"If you think you know God keep searching
If you're searching for God, then God is with you"
Being a yoga teacher/practitioner is a funny thing. In the beginning when you know you don't know much it is perhaps much simpler to teach. Because you begin with the basics of the body. Teaching physical alignment is pretty straight forward once you understand how joints work. But then one day you remember that yoga is about body, mind and spirit and slowly most of us move into working with the mind through meditation, contemplation and observation. This ineffably nebulous mental arena thankfully does have perimeters. Neuroscience is beginning to explain how our patterns of thought affect us and how we can affect them. So far using the canvass of the body and mind there is stuff to teach. and that is what teachers do: teach, right?
But, of course, time marches on and when you spend enough time working with the body and refining the mind then the subject of spirit inevitably arises. When the loud voice of the mind quiets a bit then there is room for that still small whisper of spirit to arise.
For the sake of this discussion let's define the human spirit as "the part of us that is reaching for growth" Our spirits are a beautiful and deep part of us that lead us both inward to our Inner Witness and outward to God. And in this journey the intention is to surrender our small self to this Mystery.This is a personal journey that cannot be "taught" but perhaps can be shared and perhaps can be supported.
And this is the conundrum. Whether one is a preacher a teacher or just a busy body, trying to "teach" someone about spirit is often the very thing that stifles spirit. When I think about helping someone else nurture their spirit the only way I know how is to connect to my own spirit and the challenge is, in trying to connect to our Highest Selves we are blind women feeling Monets water lilies. In the beginning all seems safe and well because all we feel is a wooden frame. "Aha", we think, "this is the box in which I can keep spiritual matters." And we walk around with our little God box feeling pretty good.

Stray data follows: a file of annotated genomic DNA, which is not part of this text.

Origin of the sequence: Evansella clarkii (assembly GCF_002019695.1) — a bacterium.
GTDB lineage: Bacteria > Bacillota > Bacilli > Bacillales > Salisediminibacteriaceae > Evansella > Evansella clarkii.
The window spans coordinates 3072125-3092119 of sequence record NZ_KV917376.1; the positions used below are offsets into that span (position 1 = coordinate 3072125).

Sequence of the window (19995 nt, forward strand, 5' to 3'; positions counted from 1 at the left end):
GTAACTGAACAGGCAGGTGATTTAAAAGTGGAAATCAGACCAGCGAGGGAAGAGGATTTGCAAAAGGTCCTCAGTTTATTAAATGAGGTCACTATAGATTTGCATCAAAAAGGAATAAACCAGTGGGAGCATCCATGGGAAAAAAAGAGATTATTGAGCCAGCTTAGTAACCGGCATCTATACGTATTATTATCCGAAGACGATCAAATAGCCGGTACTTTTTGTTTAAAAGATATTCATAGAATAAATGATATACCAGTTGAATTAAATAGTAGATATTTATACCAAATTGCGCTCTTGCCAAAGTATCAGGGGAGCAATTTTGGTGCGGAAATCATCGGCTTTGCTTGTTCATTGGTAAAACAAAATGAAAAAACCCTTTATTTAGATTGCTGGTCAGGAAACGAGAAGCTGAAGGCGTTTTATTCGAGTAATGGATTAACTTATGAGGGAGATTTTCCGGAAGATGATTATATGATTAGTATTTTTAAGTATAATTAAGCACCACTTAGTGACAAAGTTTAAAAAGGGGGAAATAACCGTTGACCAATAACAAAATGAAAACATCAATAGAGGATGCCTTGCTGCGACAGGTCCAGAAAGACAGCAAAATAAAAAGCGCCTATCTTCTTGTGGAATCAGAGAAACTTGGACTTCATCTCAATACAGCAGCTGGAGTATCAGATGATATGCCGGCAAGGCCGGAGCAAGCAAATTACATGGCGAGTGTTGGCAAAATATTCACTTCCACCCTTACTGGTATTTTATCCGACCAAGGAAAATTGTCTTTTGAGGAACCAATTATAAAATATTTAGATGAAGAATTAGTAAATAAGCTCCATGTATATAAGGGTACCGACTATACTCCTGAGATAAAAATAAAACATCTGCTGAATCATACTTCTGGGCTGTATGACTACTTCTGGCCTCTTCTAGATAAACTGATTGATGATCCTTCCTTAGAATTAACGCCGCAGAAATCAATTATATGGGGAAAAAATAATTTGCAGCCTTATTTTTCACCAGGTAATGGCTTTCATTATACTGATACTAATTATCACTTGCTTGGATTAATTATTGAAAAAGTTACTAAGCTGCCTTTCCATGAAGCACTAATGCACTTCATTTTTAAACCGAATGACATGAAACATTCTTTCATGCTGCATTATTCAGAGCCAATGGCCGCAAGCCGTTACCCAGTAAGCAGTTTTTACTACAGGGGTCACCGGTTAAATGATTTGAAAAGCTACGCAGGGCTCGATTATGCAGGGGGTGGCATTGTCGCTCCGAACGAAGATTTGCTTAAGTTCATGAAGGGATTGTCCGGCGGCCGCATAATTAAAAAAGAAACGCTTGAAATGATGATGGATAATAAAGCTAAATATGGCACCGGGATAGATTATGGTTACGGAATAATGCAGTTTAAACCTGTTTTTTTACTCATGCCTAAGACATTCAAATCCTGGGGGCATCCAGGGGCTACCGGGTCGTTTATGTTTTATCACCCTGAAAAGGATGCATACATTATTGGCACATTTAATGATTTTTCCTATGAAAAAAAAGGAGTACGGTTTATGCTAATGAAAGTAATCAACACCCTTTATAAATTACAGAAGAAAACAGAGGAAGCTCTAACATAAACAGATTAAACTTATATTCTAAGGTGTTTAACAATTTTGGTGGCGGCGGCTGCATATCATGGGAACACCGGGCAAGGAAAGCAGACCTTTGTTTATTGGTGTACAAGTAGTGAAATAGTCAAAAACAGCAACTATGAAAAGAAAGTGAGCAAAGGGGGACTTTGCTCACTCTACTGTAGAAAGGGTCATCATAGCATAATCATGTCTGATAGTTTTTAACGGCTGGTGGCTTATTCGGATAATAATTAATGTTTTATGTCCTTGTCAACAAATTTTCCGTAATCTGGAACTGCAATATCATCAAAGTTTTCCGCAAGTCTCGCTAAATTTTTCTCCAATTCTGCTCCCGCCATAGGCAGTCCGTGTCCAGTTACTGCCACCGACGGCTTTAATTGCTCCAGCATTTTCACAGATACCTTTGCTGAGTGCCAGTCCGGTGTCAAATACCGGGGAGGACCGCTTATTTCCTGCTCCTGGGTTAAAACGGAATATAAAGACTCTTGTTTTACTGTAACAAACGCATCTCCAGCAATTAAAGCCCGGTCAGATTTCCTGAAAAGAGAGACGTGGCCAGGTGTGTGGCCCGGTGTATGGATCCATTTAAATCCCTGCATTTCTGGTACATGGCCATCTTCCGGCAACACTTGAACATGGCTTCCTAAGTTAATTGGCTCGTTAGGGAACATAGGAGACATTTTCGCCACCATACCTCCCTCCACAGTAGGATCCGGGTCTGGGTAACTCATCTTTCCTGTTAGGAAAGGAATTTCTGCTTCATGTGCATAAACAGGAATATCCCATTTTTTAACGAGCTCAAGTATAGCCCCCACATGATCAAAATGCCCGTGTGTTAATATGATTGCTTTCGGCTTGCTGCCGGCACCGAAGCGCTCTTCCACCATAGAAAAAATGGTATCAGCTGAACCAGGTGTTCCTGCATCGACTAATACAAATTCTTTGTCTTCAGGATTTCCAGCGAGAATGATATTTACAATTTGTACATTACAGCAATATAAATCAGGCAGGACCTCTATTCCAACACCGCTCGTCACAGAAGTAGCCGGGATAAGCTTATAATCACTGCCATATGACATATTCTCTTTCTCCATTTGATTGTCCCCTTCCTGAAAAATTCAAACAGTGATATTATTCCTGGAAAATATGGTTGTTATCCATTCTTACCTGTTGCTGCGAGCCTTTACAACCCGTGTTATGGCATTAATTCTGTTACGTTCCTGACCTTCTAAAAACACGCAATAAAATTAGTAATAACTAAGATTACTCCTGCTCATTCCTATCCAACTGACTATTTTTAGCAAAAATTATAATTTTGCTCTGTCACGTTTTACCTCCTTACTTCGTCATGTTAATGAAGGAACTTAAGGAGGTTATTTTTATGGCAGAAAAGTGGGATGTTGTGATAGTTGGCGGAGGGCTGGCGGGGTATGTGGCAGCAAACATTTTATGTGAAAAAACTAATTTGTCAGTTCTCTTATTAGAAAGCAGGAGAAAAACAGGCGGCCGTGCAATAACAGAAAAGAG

But then one day something deep in our spirit whispers to us and we discover there is a canvass within the frame. So we reach out a trembling hand and run it across the canvass and begin to carefully feel both the smoothness and the textures. We think perhaps that God is bigger than the wooden frame and we have discovered some holy paradox. In our wildest imaginings we cannot yet conceive of the wash of colors we're missing. But perhaps we are highly kinesthetic and have someone's eyes to guide us and we can feel the textures of the blues and the grays and we begin to form a mental image of the painting.
Obviously for a blind person to observe art to this level it would take years of effort and perhaps imagining everything within the frame would be satisfying enough that they might stop there.
And yes, I might find myself quite satisfied to gaze upon Monets masterpiece, but deep down we know this painting is merely a representation of something beautiful To completely and totally understand Monets painting is NOT to completely and totally understand the slice of nature he was portraying. And so I circle back to the paradox of yoga. What we are learning is actually unlearning.
What we are gaining is only what we will let go of. This journey whether we teach yoga or just practice is a long walk to nowhere. If we think that we can stop in front of the painting after years of working to understand it, then we will miss the subject of the painting. If you think you've "got it" then theres lots more practice to be done. But when you can be kind to yourself abiding in the Mystery and release the need to understand then perhaps you have stepped out of the art gallery and stand at the edge of the pond. But to leave the art gallery and stand with the water lilies is just the beginning. We have yet to dive in ....